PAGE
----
Thursday, 13 September 2012

New Ministerial Team MUST Act on Social Care Now

The latest figures from the NHS on council funded care services show, one again, that there has been an overall fall in the numbers of people receiving services. 110,395 less people received services in 2011/2012 a drop of 7%.

At the same time the Royal College of Physicians warn that acute hospital services are on the brink of collapse because of the increasing number of elderly patients, particularly those with dementia, they claim that many feel that older people ‘shouldn’t be there’ and are calling for a redesign of services to better meet patients need (click here for RCP press release).

In other words it appears we are seeing a reduction in community care services resulting in increased pressure on the NHS and this is an issue that needs to be tackled immediately.

This situation is one that can only get worse if left unchecked by the new Ministerial team at the Department of Health.

Kent County Council, for example, are proposing (in their 2013/14 budget consultation) to reduce spending on adult social care by £18m, a cut of 5% and while they claim to be able to do this without harming care services it certainly seems the reduction in council led services is only increasing those in the NHS. Undoubtedly other councils are proposing similar cuts in the adult social care budgets which will lead to more elderly people entering hospital.

The popular press has lead the campaign on who should pay for social care and it seems likely that the Dilnot proposals will be introduced. However this does not solve the issue of how much social care costs and, it seems now, we have some evidence that lack of funding in social care simply transfers the issue to the NHS and, undoubtedly costs the state more in the process.

Care for older people in England, particularly those with dementia, needs to be examined properly and the costs of providing the best possible care acknowledged.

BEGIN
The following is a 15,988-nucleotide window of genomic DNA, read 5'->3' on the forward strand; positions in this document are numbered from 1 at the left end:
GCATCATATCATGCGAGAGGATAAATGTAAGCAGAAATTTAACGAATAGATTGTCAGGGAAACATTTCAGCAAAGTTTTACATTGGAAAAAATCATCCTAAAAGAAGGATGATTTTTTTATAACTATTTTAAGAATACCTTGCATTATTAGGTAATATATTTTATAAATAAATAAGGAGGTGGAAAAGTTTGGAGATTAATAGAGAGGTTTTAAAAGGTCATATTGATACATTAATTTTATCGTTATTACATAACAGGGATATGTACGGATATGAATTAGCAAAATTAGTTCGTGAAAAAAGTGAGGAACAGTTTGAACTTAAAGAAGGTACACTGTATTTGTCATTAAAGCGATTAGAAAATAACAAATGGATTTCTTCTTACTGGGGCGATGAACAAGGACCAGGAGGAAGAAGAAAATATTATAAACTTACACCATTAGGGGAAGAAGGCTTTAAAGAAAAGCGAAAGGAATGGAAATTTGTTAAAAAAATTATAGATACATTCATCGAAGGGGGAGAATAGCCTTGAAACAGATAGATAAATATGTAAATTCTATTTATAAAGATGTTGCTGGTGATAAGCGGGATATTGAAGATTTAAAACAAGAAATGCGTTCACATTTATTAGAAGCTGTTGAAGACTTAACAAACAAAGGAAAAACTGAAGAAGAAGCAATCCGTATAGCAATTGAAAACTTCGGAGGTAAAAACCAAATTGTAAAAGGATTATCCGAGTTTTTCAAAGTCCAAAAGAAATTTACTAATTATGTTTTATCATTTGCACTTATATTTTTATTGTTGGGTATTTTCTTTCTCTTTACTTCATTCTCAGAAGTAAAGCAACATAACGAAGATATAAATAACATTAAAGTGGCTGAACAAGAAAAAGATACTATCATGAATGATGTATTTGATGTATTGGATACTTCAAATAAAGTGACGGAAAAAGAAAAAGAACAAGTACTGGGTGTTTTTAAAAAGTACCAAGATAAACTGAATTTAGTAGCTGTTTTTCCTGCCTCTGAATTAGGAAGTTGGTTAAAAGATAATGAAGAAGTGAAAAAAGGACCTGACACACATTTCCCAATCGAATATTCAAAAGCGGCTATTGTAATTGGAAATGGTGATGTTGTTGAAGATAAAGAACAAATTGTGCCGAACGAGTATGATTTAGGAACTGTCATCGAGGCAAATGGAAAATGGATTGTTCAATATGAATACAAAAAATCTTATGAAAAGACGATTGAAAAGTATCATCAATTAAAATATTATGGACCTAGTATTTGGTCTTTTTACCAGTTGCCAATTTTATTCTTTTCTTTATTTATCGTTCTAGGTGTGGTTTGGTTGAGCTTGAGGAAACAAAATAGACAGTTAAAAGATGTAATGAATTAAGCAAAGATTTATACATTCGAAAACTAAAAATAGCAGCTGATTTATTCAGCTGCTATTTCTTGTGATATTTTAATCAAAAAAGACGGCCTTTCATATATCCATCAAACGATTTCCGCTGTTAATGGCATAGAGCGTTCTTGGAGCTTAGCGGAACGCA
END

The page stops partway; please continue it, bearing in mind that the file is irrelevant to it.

It is only by properly assessing the cost of social care that the issue of who actually pays for it can be sorted.

We have a new Ministerial team in the Department of Health and they must put the care of the most vulnerable in society at the top of the list otherwise the crisis in care will only continue and lead to a greater crisis in health provision.

Wednesday, 5 September 2012

The Ageing Process Does Not Stop to Wait for Politicians

Just 55 days after the publication of the Social Care White Paper, “Caring for our future: reforming care and support”, social care is once again in a situation of not really knowing what the future is.

The White paper was short on details on funding, after its publication Richard Humphries of the Kings Fund said “Despite its commitment in the “programme for government” to the urgency of reform, the government has failed to produce a clear plan for how care should be funded or a timetable for how these decisions will be considered.” (click here for full press statement).

Then in mid-august we start getting press reports that Prime Minister, David Cameron “has pledged to end the heartache of tens of thousands of elderly people who are forced to sell their homes to fund long-term care” (Daily Mail 16th Aug 2012) by introducing the Dilnot proposals and introducing a £35,000 cap on care costs.

What is unclear is the extent to which the Dilnot proposals will be implemented. The report by Andrew Dilnot applied the cap to care costs not stating that those in care homes should contribute to accommodation and food costs to the tune of £7,000 to £10,000 a year. Given that the current annual state pension is £5,587.40 pensioners in need of care home services would still need to find money from somewhere.

Because of this, as well as the increase in those who will be publicly funded and the greater overhaul of the system that will be needed if the full Dilnot proposals are introduced, the White Paper largely becomes redundant before its consultation period has even ended.

To top this all off the Ministerial architects of the White Paper and draft legislation, Andrew Lansley & Paul Burstow have been shipped out of the Department of Health, and the principle civil servant in creating the paper, David Behan, has now moved to the Care Quality Commission.

Where does this leave the thousands that need social care services, those who care for them, the thousands of workers providing care etc.

Whatever the political reasons for the change of heart about Dilnot and the reshuffling of Ministers we need, NOW, a statement from Number 10 on exactly what is happening, how things stand with the White Paper and draft legislation in order to reassure social care users and the social care sector that there will be no delay in implementing reform. Social care has become all too familiar with the prevarication of politicians and these changes in policy and the personnel delivering it must not be used as an excuse.

We have an ageing population with increasing need for social care services, the ageing process does not stop to wait for politicians so those politicians need to act now for the benefit of people who need care services now.